Huge House Near Beach To Be Replaced

This large house overlooking the Brick Beach 1 parking lot will be torn down and replaced. (Photo by Judy Smestad-Nunn)

  BRICK – The redevelopment of Brick’s oceanfront continues in the aftermath of Superstorm Sandy as older homes and bungalow developments are being torn down and replaced by larger homes.

  Patricia and Gregory Anagnostis, who own an older home at 9 Cuttyhunk Road, appeared before the Board of Adjustment in February with an application to replace their existing home with a FEMA-compliant shore-style, elevated cedar shake house designed by Bay Head architect Jeffrey Schneider.

  The back of the home overlooks the parking lot of Brick Beach 1.

  The couple needed several variances, including one for lot coverage in the R-75 zone, which requires a 7,500 square foot lot – or in this case, 9,000 square feet – since it is a corner lot. The existing lot measures only 4,170 square feet.

Photo by Judy Smestad-Nunn

  Also, lot coverage in the R-75 zone is limited to 30 percent. The existing home covers 37 percent of the property. While the proposed home calls for 45.8 percent lot coverage, 9.5 percent of that is for an uncovered, raised open deck, which would make the new dwelling 36.3 percent, said engineer Charles Lindstrom, who gave an overview of the project during the meeting.

  The “rather large” existing home takes up much of the corner lot, which is surrounded by parking that extends into the right-of-way of Oceanfront Terrace, he said.

  Building on a corner lot presents hardships since it requires two front setbacks, which limits the development ability on the lot to conform, creating a very small building envelope, Lindstrom said.

  “The intention is to demolish this house and construct a new house, which we believe will be commensurate with the area and be a benefit to the area,” Lindstrom said.

  The engineer noted that flood zones have changed, requiring homes to be more elevated. “There is definitely a change going on in these types of developments,” he said.

  Many of the new homes are full-time residences, he added.

  The proposed home is more rectangular than the “oddly configured” existing house, and would have three gravel parking spaces facing Cuttyhunk Road, one garage parking space, and an open deck on the rear overlooking the beach parking lot, he said.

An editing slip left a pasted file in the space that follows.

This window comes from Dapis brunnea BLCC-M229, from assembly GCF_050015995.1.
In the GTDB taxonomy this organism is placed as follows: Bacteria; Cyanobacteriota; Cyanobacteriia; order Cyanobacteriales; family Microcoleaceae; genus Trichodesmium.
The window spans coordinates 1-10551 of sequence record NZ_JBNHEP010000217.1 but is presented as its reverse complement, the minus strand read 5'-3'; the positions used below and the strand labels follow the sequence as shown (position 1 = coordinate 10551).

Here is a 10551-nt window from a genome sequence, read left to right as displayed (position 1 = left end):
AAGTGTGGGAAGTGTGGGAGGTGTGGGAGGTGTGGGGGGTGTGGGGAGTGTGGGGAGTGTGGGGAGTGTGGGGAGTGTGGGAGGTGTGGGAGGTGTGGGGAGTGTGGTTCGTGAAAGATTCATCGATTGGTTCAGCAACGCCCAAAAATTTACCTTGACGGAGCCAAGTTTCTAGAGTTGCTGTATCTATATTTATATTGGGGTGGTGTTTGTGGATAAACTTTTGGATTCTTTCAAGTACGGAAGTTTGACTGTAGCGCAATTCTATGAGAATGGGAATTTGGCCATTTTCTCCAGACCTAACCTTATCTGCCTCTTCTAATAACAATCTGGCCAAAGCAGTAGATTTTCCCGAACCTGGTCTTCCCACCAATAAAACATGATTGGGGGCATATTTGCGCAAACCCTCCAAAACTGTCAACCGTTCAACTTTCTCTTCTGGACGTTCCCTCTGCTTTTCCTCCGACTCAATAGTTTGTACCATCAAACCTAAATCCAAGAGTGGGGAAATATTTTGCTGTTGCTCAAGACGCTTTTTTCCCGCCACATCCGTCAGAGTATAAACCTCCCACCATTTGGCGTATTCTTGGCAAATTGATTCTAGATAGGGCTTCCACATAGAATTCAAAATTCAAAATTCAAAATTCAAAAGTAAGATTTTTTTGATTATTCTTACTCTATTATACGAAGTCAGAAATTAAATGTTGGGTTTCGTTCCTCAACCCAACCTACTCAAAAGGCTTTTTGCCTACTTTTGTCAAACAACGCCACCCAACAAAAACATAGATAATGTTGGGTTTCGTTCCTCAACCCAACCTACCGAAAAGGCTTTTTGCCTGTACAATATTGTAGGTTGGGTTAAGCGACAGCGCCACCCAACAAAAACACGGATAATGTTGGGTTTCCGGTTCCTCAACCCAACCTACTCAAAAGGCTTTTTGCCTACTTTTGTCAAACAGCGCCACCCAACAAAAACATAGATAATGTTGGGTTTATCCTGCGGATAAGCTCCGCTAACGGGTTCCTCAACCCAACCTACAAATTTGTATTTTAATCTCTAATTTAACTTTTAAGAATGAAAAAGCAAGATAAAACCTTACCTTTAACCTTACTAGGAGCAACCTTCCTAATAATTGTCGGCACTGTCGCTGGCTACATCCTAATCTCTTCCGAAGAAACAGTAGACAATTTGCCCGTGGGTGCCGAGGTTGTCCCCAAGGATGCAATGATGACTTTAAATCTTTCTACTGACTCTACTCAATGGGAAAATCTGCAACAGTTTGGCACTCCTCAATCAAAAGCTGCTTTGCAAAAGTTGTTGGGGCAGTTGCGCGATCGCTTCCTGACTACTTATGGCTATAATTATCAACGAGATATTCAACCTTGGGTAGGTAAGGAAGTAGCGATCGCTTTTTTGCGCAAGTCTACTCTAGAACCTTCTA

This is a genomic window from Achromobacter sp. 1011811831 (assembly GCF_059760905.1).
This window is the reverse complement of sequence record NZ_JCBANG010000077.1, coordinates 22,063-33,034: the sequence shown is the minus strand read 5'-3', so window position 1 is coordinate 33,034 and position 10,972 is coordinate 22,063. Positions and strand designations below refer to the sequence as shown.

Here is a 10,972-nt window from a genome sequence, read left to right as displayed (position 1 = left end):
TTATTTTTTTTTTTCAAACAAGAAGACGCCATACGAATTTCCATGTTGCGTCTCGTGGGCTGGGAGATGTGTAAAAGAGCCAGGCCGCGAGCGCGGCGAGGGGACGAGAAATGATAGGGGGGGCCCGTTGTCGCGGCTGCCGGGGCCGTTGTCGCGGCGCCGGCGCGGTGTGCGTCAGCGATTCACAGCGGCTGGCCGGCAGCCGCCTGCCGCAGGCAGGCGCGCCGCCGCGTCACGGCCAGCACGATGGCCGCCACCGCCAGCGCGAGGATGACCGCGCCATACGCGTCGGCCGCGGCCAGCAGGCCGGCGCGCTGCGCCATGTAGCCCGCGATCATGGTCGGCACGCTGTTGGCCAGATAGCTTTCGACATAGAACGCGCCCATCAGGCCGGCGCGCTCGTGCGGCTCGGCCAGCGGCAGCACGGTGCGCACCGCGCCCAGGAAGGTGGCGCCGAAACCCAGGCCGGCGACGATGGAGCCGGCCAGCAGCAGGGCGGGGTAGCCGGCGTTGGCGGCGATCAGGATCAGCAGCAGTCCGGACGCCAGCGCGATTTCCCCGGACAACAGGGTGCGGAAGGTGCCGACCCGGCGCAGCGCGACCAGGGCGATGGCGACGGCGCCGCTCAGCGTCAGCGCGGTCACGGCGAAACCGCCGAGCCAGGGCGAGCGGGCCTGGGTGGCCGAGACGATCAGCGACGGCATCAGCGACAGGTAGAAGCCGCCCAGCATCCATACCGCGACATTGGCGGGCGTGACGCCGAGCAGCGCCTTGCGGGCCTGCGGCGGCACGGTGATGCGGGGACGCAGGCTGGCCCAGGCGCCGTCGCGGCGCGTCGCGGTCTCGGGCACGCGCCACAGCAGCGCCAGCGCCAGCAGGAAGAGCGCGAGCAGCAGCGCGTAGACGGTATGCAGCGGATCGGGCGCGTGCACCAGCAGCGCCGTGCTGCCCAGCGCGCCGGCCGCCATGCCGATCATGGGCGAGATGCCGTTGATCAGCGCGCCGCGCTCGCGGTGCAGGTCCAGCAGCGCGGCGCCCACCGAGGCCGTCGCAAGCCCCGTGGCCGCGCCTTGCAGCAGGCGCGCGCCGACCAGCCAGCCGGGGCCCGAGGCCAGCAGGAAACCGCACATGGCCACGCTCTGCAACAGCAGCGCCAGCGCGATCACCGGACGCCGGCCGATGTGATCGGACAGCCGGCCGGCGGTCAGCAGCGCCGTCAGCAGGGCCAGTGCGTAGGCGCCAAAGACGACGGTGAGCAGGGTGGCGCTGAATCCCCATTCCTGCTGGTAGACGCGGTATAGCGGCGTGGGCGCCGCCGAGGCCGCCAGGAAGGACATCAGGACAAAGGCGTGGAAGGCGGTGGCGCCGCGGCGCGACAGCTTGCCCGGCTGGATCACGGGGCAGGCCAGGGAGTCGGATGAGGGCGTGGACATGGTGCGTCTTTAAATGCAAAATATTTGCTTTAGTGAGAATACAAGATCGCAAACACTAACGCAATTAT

The impervious coverage would have a net reduction of 73 square feet with the new footprint, Lindstrom added.

  “This house will actually make many of the setbacks that exist now, better,” Lindstrom said. “It will be fully flood-compliant, FEMA compliant, and it will provide the adequate off-street parking that is necessary without having parking necessary on the side street of Oceanfront Terrace.”

  Board of Adjustment engineer Brian Boccanfuso said that a lot of the variances requested by the applicant is driven by the size and location of the lot.

  He said the home would not create a larger footprint and is the same distance from the dunes as the existing home.

This overhead image broadcast during the Zoom meeting shows the home in question. (Screenshot by Judy Smestad-Nunn)

  During public comment, John DeFrancesco of Cuttyhunk Road joined the Zoom meeting to ask if water from the roof of the new home would drain directly onto the street and cause flooding.          

  Lindstrom said that the applicant could install dry wells between the homes, which is a pit filled with larger stone.

  Buccanfuso said it was his personal opinion that the water would infiltrate into the highly permeable beach sand, and he did not believe that a dry well would be needed.

  DeFrancesco said as long as the water drains down and not out into the street, eroding the dirt road, his concern had been answered.

  The Board of Adjustment unanimously approved the application.